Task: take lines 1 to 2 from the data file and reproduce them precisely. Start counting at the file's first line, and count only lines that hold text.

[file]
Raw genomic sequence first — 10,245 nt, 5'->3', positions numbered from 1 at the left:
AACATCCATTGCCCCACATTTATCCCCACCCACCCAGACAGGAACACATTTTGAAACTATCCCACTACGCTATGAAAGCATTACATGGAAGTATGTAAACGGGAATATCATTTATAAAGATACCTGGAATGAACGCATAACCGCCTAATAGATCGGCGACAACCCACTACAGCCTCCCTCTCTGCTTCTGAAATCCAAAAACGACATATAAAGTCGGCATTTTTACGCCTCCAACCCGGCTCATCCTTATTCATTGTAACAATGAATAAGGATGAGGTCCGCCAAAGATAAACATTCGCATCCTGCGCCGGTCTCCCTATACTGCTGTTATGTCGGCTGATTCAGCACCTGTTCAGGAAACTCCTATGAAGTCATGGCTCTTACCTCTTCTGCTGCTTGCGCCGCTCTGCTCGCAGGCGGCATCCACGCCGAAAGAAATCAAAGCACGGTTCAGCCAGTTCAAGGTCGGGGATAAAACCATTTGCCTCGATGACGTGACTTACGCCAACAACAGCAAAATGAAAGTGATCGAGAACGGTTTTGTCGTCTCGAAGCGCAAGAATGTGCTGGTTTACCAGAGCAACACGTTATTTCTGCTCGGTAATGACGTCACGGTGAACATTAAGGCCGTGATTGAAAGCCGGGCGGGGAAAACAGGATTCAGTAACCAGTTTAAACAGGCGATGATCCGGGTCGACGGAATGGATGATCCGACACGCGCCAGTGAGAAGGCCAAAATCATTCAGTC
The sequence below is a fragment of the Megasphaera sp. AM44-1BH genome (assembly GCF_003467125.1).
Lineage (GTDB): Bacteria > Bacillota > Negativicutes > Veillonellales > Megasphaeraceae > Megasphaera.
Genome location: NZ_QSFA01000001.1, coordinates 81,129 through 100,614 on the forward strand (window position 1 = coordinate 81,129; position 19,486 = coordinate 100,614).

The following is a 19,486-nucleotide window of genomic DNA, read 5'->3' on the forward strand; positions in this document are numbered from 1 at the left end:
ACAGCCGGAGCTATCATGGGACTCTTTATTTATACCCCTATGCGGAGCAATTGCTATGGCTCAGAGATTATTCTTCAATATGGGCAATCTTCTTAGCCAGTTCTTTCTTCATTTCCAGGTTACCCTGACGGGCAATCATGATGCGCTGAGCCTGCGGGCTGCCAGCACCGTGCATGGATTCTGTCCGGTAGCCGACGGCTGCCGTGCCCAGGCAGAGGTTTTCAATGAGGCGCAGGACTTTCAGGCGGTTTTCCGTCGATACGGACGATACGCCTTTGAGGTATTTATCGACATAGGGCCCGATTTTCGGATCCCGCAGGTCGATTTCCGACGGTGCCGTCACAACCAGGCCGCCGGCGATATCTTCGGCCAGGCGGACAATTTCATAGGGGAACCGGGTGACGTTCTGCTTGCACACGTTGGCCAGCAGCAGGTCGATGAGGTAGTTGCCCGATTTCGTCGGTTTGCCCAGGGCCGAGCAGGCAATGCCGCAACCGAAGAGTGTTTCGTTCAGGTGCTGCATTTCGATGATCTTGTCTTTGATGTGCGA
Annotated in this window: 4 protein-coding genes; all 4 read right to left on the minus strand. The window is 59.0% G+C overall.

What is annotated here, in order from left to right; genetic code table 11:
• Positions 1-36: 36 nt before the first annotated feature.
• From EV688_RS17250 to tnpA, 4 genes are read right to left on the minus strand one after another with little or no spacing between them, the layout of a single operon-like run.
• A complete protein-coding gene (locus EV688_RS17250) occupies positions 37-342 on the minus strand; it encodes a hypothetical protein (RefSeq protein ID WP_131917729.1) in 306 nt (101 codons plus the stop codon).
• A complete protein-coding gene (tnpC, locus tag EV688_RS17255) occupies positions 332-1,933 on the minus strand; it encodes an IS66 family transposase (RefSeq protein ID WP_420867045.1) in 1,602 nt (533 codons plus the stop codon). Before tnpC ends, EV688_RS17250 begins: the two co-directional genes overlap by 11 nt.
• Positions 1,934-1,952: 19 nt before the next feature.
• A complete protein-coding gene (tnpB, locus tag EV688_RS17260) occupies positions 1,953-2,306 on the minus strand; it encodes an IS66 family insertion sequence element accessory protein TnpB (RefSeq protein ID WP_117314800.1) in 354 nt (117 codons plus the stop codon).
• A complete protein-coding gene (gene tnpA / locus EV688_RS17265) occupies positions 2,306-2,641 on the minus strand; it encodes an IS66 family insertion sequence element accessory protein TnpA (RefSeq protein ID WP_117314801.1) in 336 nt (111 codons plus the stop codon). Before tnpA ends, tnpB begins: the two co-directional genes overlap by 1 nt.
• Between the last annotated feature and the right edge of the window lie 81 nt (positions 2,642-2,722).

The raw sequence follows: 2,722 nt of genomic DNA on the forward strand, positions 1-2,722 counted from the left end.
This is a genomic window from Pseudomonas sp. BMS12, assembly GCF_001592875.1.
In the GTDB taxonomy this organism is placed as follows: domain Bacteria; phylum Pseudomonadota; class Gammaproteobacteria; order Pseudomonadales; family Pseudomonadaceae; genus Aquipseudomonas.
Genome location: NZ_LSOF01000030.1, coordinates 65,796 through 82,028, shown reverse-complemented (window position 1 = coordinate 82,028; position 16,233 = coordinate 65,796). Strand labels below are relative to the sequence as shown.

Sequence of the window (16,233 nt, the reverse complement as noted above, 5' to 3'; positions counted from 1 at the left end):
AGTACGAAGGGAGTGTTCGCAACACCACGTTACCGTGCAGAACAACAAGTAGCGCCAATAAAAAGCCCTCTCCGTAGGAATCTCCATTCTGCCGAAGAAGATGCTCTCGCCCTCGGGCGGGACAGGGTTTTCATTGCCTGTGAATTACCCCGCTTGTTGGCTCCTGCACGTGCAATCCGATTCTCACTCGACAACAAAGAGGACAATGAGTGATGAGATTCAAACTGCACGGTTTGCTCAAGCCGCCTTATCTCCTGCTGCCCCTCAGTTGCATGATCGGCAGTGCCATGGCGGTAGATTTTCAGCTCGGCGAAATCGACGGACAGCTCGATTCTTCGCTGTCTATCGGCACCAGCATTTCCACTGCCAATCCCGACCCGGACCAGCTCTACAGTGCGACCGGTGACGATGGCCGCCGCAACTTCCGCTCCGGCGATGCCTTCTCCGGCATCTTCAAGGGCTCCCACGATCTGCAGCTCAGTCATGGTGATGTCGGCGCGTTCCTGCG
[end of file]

Raw genomic sequence first — 10,245 nt, 5'->3', positions numbered from 1 at the left:
AACATCCATTGCCCCACATTTATCCCCACCCACCCAGACAGGAACACATTTTGAAACTATCCCACTACGCTATGAAAGCATTACATGGAAGTATGTAAACGGGAATATCATTTATAAAGATACCTGGAATGAACGCATAACCGCCTAATAGATCGGCGACAACCCACTACAGCCTCCCTCTCTGCTTCTGAAATCCAAAAACGACATATAAAGTCGGCATTTTTACGCCTCCAACCCGGCTCATCCTTATTCATTGTAACAATGAATAAGGATGAGGTCCGCCAAAGATAAACATTCGCATCCTGCGCCGGTCTCCCTATACTGCTGTTATGTCGGCTGATTCAGCACCTGTTCAGGAAACTCCTATGAAGTCATGGCTCTTACCTCTTCTGCTGCTTGCGCCGCTCTGCTCGCAGGCGGCATCCACGCCGAAAGAAATCAAAGCACGGTTCAGCCAGTTCAAGGTCGGGGATAAAACCATTTGCCTCGATGACGTGACTTACGCCAACAACAGCAAAATGAAAGTGATCGAGAACGGTTTTGTCGTCTCGAAGCGCAAGAATGTGCTGGTTTACCAGAGCAACACGTTATTTCTGCTCGGTAATGACGTCACGGTGAACATTAAGGCCGTGATTGAAAGCCGGGCGGGGAAAACAGGATTCAGTAACCAGTTTAAACAGGCGATGATCCGGGTCGACGGAATGGATGATCCGACACGCGCCAGTGAGAAGGCCAAAATCATTCAGTC